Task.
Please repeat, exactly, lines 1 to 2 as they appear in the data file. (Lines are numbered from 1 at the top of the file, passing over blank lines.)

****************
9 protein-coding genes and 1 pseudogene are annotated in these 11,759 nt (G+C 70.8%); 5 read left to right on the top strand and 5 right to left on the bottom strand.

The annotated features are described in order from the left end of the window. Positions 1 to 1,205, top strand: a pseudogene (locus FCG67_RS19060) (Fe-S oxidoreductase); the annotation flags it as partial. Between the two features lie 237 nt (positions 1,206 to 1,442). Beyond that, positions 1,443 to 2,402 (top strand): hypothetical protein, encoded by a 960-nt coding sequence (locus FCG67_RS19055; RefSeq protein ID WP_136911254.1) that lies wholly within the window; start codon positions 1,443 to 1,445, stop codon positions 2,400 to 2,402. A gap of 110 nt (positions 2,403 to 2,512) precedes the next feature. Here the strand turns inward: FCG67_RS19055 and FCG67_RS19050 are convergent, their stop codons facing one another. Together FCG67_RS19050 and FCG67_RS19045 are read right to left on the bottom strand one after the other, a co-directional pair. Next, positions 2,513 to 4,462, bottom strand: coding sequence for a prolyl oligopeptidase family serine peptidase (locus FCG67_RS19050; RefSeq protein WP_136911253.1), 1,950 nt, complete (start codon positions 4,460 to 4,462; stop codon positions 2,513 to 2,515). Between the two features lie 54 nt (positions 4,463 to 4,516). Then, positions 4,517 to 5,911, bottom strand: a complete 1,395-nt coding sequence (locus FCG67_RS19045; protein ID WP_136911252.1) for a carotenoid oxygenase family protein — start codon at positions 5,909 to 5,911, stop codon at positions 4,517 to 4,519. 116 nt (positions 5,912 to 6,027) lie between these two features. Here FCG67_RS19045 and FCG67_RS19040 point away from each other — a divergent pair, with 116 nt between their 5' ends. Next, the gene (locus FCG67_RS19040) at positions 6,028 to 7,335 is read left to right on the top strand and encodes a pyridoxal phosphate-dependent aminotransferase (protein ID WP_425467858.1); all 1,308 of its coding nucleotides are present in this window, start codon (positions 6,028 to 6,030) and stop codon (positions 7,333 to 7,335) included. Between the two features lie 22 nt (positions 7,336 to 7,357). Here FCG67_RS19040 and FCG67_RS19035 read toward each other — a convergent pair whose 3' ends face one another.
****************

9 protein-coding genes and 1 pseudogene are annotated in these 11,759 nt (G+C 70.8%); 5 read left to right on the top strand and 5 right to left on the bottom strand.

The annotated features are described in order from the left end of the window. Positions 1 to 1,205, top strand: a pseudogene (locus FCG67_RS19060) (Fe-S oxidoreductase); the annotation flags it as partial. Between the two features lie 237 nt (positions 1,206 to 1,442). Beyond that, positions 1,443 to 2,402 (top strand): hypothetical protein, encoded by a 960-nt coding sequence (locus FCG67_RS19055; RefSeq protein ID WP_136911254.1) that lies wholly within the window; start codon positions 1,443 to 1,445, stop codon positions 2,400 to 2,402. A gap of 110 nt (positions 2,403 to 2,512) precedes the next feature. Here the strand turns inward: FCG67_RS19055 and FCG67_RS19050 are convergent, their stop codons facing one another. Together FCG67_RS19050 and FCG67_RS19045 are read right to left on the bottom strand one after the other, a co-directional pair. Next, positions 2,513 to 4,462, bottom strand: coding sequence for a prolyl oligopeptidase family serine peptidase (locus FCG67_RS19050; RefSeq protein WP_136911253.1), 1,950 nt, complete (start codon positions 4,460 to 4,462; stop codon positions 2,513 to 2,515). Between the two features lie 54 nt (positions 4,463 to 4,516). Then, positions 4,517 to 5,911, bottom strand: a complete 1,395-nt coding sequence (locus FCG67_RS19045; protein ID WP_136911252.1) for a carotenoid oxygenase family protein — start codon at positions 5,909 to 5,911, stop codon at positions 4,517 to 4,519. 116 nt (positions 5,912 to 6,027) lie between these two features. Here FCG67_RS19045 and FCG67_RS19040 point away from each other — a divergent pair, with 116 nt between their 5' ends. Next, the gene (locus FCG67_RS19040) at positions 6,028 to 7,335 is read left to right on the top strand and encodes a pyridoxal phosphate-dependent aminotransferase (protein ID WP_425467858.1); all 1,308 of its coding nucleotides are present in this window, start codon (positions 6,028 to 6,030) and stop codon (positions 7,333 to 7,335) included. Between the two features lie 22 nt (positions 7,336 to 7,357). Here FCG67_RS19040 and FCG67_RS19035 read toward each other — a convergent pair whose 3' ends face one another.